Welcome to What Are You Reading?? where every month we’ll dedicate three flash reviews from you to writers of colour and their work.

Welcome to What Are You Reading?? where every month we’ll dedicate three flash reviews from you to writers of colour and their work.

We’ll start with Eyoel Delessa’s review of Nepalese author Samrat Upadhyay, whose collection of shorts Mad Country was published in April this year.

Mad Country is a collection of short stories that are based in Nepal. Written by Samrat Upadhyay, the stories’ themes range from the existential angst of Nepal’s social elite, to the passions and bitter struggles of those barely inching by. It is a daring insight into a world I never read about and a world I had never thought of exploring – an ultimate privilege of reading whatever lands on your shelf.

Upadhyay’s love for his home country Nepal is unmissable, but his love is not blind. In captivating stories, he addresses ugly truths of classicism and racism in Nepalese society. For a collection of short stories Mad Country surprises with its unapologetically dark and sombre twists. That’s not a bad thing, but it’s not something I expected. The stories are often ambiguous, yet they point to specific societal and political issues. It’s is an exhilarating read and if the reader is ready to face a lesser-known, darker side to Nepal, they will appreciate this collection.

Review by Eyoel Delessa @eyozel

Next we have a review of The Good Immigrant (Edited by Nikesh Shukla), also a collection of shorts. The book made a big splash when it was published last year, and Simran Kaur Sandhu explains why it continues to be an unmissable read.

So it’s midway through the summer holidays and bingeing on Netflix is beginning to bore me. What to do?

On Going Home tells you that it’s okay to feel home in two cultures, and Darren Chetty’s You Can’t Say That highlights why it’s so important that children’s books include protagonists of colour. The Good Immigrant is a collection of voices that I’ve so desperately been waiting for. If you’ve been stopped one too many times at airport security, Riz Ahmed feels you; ever wondered if the person you’ve hooked up with is fetishising your skin colour, Coco Khan has your back. And if you’re sick of one-dimensional, token PoC characters in your favourite films and TV shows, Bim Adewunmi has a shockingly simple answer (no spoilers!).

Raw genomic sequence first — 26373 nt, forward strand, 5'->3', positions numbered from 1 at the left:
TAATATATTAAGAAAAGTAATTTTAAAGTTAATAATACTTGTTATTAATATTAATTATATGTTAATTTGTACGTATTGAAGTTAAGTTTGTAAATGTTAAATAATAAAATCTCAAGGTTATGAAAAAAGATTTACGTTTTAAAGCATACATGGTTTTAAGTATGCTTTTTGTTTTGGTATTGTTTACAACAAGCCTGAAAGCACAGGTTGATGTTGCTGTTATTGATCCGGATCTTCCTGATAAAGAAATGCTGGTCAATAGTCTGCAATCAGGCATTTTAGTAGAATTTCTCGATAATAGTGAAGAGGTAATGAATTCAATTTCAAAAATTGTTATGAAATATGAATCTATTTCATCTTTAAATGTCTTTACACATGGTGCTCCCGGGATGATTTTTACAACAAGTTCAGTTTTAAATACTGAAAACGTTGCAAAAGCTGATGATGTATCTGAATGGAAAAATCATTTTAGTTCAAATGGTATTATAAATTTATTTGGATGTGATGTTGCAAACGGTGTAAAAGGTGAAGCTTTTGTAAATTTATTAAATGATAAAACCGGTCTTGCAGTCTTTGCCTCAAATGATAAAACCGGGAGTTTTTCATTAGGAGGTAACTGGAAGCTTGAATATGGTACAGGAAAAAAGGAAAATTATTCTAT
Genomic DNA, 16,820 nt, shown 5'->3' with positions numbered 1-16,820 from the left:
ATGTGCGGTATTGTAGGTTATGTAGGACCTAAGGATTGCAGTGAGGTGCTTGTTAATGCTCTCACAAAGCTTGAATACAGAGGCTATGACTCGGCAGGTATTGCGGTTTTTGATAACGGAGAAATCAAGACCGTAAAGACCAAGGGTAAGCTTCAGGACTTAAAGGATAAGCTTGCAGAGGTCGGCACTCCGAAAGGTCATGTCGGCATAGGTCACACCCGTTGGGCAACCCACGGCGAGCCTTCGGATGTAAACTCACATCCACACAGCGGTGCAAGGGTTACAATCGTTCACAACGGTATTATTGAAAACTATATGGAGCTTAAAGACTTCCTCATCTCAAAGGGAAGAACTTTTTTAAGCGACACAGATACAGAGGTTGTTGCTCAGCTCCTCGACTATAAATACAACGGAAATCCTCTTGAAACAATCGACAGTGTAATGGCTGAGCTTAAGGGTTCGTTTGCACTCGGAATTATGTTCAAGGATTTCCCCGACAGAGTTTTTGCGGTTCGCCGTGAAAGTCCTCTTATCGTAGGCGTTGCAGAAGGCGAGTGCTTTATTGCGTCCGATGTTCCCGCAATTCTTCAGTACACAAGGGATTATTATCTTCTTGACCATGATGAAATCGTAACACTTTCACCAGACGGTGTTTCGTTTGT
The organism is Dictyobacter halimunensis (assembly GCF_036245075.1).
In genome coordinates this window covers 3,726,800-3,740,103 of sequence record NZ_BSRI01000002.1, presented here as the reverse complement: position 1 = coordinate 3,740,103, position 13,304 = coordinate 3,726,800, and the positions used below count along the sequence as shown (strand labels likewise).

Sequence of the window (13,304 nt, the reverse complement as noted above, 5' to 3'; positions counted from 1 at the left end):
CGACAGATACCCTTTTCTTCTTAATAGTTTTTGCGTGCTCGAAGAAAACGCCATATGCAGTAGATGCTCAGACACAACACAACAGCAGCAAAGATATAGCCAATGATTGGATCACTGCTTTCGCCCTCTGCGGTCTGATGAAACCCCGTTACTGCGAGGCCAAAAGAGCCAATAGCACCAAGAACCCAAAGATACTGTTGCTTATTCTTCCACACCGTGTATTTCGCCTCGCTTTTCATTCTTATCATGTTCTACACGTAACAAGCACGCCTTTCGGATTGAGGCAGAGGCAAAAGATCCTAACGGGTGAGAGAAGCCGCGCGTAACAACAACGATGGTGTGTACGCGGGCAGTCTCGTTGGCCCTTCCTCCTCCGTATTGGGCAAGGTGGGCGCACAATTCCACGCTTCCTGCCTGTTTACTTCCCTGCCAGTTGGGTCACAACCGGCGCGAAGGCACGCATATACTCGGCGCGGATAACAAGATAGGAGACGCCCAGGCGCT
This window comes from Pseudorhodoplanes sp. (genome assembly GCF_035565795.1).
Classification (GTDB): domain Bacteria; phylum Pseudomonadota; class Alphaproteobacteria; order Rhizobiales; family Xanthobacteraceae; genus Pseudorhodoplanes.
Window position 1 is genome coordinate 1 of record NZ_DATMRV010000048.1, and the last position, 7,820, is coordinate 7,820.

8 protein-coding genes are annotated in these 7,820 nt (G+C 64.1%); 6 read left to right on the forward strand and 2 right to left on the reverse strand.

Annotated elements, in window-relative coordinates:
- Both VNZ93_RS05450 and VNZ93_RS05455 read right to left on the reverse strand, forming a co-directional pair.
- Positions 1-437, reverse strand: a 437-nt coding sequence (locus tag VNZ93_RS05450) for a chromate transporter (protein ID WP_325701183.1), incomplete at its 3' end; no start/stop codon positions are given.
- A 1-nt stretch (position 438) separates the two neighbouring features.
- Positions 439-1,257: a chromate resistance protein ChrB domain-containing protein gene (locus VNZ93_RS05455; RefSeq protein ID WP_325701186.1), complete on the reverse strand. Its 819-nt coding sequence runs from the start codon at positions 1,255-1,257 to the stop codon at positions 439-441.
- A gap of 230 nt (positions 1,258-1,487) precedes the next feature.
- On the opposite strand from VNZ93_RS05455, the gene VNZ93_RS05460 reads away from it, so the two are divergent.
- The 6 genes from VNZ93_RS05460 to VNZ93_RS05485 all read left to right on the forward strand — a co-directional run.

Every essay in this collection acts to affirm a multitude of experiences and expose the bias people of colour face on an everyday basis. In return, it asks for nothing more than your attention and that you spread the word so that other people can benefit from the encouraging warmth of its words. Go ahead, read it!

Review by Simran Kaur Sandhu

We’ll wrap up with Hodan Yusuf’s joint review of Jennifer Teege’s autobiographical My Grandfather Would Have Shot Me and the fiction novel Homegoing by Yaa Gyasi, both stories of women who set out to uncover their very difficult personal histories.

My Grandfather Would Have Shot Me is a non-fiction book by Jennifer Teege, a black woman of mixed heritage who comes across pictures of her mother and grandmother while reading a book in a library. It is there that she makes the shocking discovery that her grandfather was Amon Goeth, the Austrian Nazi commandant responsible for rounding up and transporting victims of Nazi Germany to concentration camps. The findings send the author Jennifer Teege into severe depression, and My Grandfather Would Have Shot Me documents her search for the unbearable truth.

The second book I’m reading is a story no less saddening; Though a fiction novel, Homegoing by Yaa Gyasi is an incredibly moving, well researched and compelling story of two sisters torn apart by the slave trade. It follows the concurrent lives of eight generations of descendants on both sides of the Atlantic. The book is a beautiful and necessary read for anyone interested in the human cost of slavery and its intergenerational impact on descendants of both the enslaved and the families from whom they were stolen. Homegoing had me captivated from start to end when I closed the book on the last page. I sat in silence for a long time and cried.

Review by Hodan Yusuf @hyfreelance

Like the sound of our picks? All books are available here:

And if you like this series and want to tell us what you’re reading, send your flash review (150-300 words) to our online editor Mend or tweet at him if you have any questions: @mendlusi. As a new and self-funded project, Skin Deep relies on the generosity of our readers who can afford to contribute. If you’d like to make a donation, please click here.

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